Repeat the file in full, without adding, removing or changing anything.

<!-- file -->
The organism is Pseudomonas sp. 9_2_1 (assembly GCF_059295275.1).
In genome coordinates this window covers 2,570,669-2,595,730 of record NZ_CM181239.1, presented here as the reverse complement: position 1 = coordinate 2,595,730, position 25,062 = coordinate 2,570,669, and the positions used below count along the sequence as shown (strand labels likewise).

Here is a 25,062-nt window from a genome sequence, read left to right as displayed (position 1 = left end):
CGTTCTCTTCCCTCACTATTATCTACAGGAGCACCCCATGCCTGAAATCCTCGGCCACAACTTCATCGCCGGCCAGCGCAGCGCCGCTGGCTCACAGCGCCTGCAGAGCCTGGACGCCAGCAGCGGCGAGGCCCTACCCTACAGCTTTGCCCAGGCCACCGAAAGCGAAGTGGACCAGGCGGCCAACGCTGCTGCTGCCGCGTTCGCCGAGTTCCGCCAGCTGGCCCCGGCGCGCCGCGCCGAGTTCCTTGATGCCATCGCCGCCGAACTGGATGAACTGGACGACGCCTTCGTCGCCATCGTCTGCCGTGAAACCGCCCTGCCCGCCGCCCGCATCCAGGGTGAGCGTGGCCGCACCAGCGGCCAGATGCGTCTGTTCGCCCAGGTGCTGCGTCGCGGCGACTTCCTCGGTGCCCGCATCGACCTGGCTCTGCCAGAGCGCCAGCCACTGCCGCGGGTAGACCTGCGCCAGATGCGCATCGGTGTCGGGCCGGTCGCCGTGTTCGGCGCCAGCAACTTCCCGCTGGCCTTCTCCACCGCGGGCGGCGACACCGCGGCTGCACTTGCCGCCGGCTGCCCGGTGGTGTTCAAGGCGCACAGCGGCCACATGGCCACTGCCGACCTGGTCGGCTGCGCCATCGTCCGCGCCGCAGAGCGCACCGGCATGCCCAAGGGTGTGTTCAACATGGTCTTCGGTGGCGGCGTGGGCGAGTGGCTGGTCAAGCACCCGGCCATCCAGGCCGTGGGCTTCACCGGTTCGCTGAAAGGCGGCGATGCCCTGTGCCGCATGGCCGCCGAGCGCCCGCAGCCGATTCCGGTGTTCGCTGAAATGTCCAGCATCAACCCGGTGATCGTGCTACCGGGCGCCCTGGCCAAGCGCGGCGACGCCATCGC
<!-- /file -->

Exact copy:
The organism is Pseudomonas sp. 9_2_1 (assembly GCF_059295275.1).
In genome coordinates this window covers 2,570,669-2,595,730 of record NZ_CM181239.1, presented here as the reverse complement: position 1 = coordinate 2,595,730, position 25,062 = coordinate 2,570,669, and the positions used below count along the sequence as shown (strand labels likewise).

Here is a 25,062-nt window from a genome sequence, read left to right as displayed (position 1 = left end):
CGTTCTCTTCCCTCACTATTATCTACAGGAGCACCCCATGCCTGAAATCCTCGGCCACAACTTCATCGCCGGCCAGCGCAGCGCCGCTGGCTCACAGCGCCTGCAGAGCCTGGACGCCAGCAGCGGCGAGGCCCTACCCTACAGCTTTGCCCAGGCCACCGAAAGCGAAGTGGACCAGGCGGCCAACGCTGCTGCTGCCGCGTTCGCCGAGTTCCGCCAGCTGGCCCCGGCGCGCCGCGCCGAGTTCCTTGATGCCATCGCCGCCGAACTGGATGAACTGGACGACGCCTTCGTCGCCATCGTCTGCCGTGAAACCGCCCTGCCCGCCGCCCGCATCCAGGGTGAGCGTGGCCGCACCAGCGGCCAGATGCGTCTGTTCGCCCAGGTGCTGCGTCGCGGCGACTTCCTCGGTGCCCGCATCGACCTGGCTCTGCCAGAGCGCCAGCCACTGCCGCGGGTAGACCTGCGCCAGATGCGCATCGGTGTCGGGCCGGTCGCCGTGTTCGGCGCCAGCAACTTCCCGCTGGCCTTCTCCACCGCGGGCGGCGACACCGCGGCTGCACTTGCCGCCGGCTGCCCGGTGGTGTTCAAGGCGCACAGCGGCCACATGGCCACTGCCGACCTGGTCGGCTGCGCCATCGTCCGCGCCGCAGAGCGCACCGGCATGCCCAAGGGTGTGTTCAACATGGTCTTCGGTGGCGGCGTGGGCGAGTGGCTGGTCAAGCACCCGGCCATCCAGGCCGTGGGCTTCACCGGTTCGCTGAAAGGCGGCGATGCCCTGTGCCGCATGGCCGCCGAGCGCCCGCAGCCGATTCCGGTGTTCGCTGAAATGTCCAGCATCAACCCGGTGATCGTGCTACCGGGCGCCCTGGCCAAGCGCGGCGACGCCATCGC